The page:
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So, I've been wondering what would be the best technique when users are facing a loading panel.

When we're not sure how long an action would take, it's common practice to use marquee progress bars or progress rings.

But is there any scientific evidence on what the users feel "faster"?

Say an action takes 10 seconds. We can make them feel like 2 seconds or like 30 seconds. What does the speed of the loading screen have an impact on this?

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This ux.stackexchange.com/a/18363/32318 could be helpful. –  Alexey Kolchenko Sep 17 '13 at 9:39

3 Answers 3

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Technically you can't really make the user feel that the progress is going faster unless you can create an expectation first. Let's say you have an indeterminate process, and you show a spinning circle or hourglass, it doesn't really matter how fast you make the animation go because the user doesn't know what to expect anyway.

This is why sometimes text is displayed alongside the indeterminate process (e.g. Loading...) to set an expectation for the user. Another example is the Microsoft Office loading screen that shows the Add-ins details at the bottom left hand corner. For determinate processes, because there is already an expectation from the user (e.g. you are showing how many % is complete or how many documents need to be processed), the user can try to assess the speed of the progress bar relative to the amount of 'progress' remaining.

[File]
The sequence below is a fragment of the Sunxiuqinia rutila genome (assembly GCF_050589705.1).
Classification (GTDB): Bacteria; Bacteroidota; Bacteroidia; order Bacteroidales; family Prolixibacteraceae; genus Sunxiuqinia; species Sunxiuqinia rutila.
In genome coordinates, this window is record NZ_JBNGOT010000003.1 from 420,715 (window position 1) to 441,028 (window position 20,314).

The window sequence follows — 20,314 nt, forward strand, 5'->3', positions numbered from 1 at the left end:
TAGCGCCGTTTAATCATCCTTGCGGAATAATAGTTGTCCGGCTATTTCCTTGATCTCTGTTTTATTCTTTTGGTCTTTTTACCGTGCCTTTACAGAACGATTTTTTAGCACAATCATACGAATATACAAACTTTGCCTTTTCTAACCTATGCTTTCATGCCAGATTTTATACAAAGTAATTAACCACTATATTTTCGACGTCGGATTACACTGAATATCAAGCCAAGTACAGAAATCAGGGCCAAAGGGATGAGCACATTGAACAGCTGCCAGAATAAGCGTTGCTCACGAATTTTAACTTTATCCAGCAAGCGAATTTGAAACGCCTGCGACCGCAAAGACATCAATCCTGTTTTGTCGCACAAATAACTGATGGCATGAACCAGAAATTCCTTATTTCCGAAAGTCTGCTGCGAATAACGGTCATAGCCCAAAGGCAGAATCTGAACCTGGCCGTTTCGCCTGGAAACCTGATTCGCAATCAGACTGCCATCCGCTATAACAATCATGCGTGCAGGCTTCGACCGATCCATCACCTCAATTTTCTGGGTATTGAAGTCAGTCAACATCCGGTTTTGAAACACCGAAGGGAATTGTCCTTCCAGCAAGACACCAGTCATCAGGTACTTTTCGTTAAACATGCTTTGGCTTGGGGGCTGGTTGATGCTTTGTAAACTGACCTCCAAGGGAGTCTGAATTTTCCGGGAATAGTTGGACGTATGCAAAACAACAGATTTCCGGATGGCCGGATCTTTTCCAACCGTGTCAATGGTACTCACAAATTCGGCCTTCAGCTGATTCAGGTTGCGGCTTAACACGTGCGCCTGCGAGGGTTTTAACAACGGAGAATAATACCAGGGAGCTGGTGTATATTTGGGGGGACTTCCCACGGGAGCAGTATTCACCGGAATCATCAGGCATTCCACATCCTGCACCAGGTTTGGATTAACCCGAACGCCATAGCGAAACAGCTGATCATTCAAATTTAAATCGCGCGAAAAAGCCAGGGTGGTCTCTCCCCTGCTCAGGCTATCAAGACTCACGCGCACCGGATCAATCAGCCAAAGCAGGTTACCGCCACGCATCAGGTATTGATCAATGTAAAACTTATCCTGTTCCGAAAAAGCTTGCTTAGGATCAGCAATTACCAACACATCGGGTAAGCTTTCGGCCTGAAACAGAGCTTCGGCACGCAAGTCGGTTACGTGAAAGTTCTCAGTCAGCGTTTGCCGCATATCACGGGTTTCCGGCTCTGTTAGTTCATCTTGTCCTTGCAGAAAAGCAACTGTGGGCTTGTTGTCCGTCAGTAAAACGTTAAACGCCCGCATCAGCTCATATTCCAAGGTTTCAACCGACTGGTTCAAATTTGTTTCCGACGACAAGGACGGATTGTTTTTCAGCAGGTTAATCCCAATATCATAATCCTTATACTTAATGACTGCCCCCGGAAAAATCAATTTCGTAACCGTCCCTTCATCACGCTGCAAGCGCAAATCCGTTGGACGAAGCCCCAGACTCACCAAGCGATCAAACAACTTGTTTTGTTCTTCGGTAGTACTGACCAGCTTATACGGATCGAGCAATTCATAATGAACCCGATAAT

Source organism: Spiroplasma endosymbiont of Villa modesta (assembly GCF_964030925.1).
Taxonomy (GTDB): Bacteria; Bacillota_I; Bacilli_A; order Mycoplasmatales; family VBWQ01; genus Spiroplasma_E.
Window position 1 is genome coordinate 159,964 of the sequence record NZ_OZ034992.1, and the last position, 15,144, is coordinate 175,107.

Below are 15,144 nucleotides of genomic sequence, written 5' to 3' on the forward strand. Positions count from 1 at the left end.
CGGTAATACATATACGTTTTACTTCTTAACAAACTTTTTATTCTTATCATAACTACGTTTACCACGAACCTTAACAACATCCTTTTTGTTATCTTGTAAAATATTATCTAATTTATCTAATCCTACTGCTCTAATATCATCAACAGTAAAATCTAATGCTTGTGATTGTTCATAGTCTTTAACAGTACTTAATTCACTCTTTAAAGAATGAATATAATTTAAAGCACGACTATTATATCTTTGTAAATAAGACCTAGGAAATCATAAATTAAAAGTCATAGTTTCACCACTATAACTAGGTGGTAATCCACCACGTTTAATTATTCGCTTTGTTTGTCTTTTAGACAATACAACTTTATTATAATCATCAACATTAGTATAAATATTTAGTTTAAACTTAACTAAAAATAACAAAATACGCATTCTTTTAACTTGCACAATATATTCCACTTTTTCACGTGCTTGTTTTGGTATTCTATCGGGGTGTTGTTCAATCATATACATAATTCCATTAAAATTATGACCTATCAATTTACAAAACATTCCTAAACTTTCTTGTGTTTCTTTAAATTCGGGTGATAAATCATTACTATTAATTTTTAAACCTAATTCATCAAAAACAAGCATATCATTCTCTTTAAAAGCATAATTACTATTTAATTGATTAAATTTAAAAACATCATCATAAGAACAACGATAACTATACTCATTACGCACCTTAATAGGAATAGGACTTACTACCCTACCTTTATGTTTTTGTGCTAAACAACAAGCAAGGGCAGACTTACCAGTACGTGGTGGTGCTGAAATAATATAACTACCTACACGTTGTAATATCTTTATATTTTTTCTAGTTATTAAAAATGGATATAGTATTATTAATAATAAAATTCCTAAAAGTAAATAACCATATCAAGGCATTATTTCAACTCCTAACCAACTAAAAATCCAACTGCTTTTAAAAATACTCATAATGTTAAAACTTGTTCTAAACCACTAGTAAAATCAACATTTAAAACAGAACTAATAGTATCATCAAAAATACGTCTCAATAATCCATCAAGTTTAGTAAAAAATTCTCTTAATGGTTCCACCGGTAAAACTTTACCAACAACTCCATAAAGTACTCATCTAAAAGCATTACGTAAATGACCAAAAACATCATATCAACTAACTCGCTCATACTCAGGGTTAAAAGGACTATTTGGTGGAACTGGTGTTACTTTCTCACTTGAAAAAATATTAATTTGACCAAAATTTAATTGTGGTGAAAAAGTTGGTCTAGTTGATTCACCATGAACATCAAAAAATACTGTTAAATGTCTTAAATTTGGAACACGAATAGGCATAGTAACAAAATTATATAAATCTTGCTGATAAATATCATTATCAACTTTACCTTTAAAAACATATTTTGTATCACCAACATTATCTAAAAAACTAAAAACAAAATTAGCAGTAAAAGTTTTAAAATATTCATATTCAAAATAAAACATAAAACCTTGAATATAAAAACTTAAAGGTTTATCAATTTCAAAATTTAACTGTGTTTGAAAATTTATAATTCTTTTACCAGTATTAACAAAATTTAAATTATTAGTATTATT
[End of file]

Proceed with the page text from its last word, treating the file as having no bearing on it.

Here the trick is to try and match the progress bar animation with the progress so that it is as smooth as possible, or even try to exceed the user's expectation so that they feel it is faster. But if you make the progress bar move to 90% to raise then user's expectation then allow the last 10% to take 90% of the time, this is where you will get user frustration because their expectations are not met.

Rather than trying to solve the issues of designing based on perception, my advice is to design based on utility. That is, if the users have to wait, can you provide them with some useful information or let them do something productive during that time. This would provide a better overall user experience and give the users much more benefit.

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There are other examples of making something feel like it's "faster than it is" based on the system feedback to a user while actions are happening in the background.

This article points at three things Instagram does to provide feedback to a user instead of making them wait for the process to finish.

http://www.fastcodesign.com/1669788/the-3-white-lies-behind-instagrams-lightning-speed

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Can you delineate the main points of the article rather than just linking to it? –  Joshua Barron Sep 18 '13 at 19:00

There are several studies about that and probably the most famous is the one of Chris Harrison (http://www.chrisharrison.net/index.php/Research/ProgressBars2).

Basically a faster progress bar makes the user feels that the process is going faster. To do that you can play with the pulse (in case of a spinner) or also you can animated the inside of the progress bar using backwards moving ribbings which seem faster to users than forwards moving ribbings.

Basically the time will be the same, but you can make the user feels that is less.

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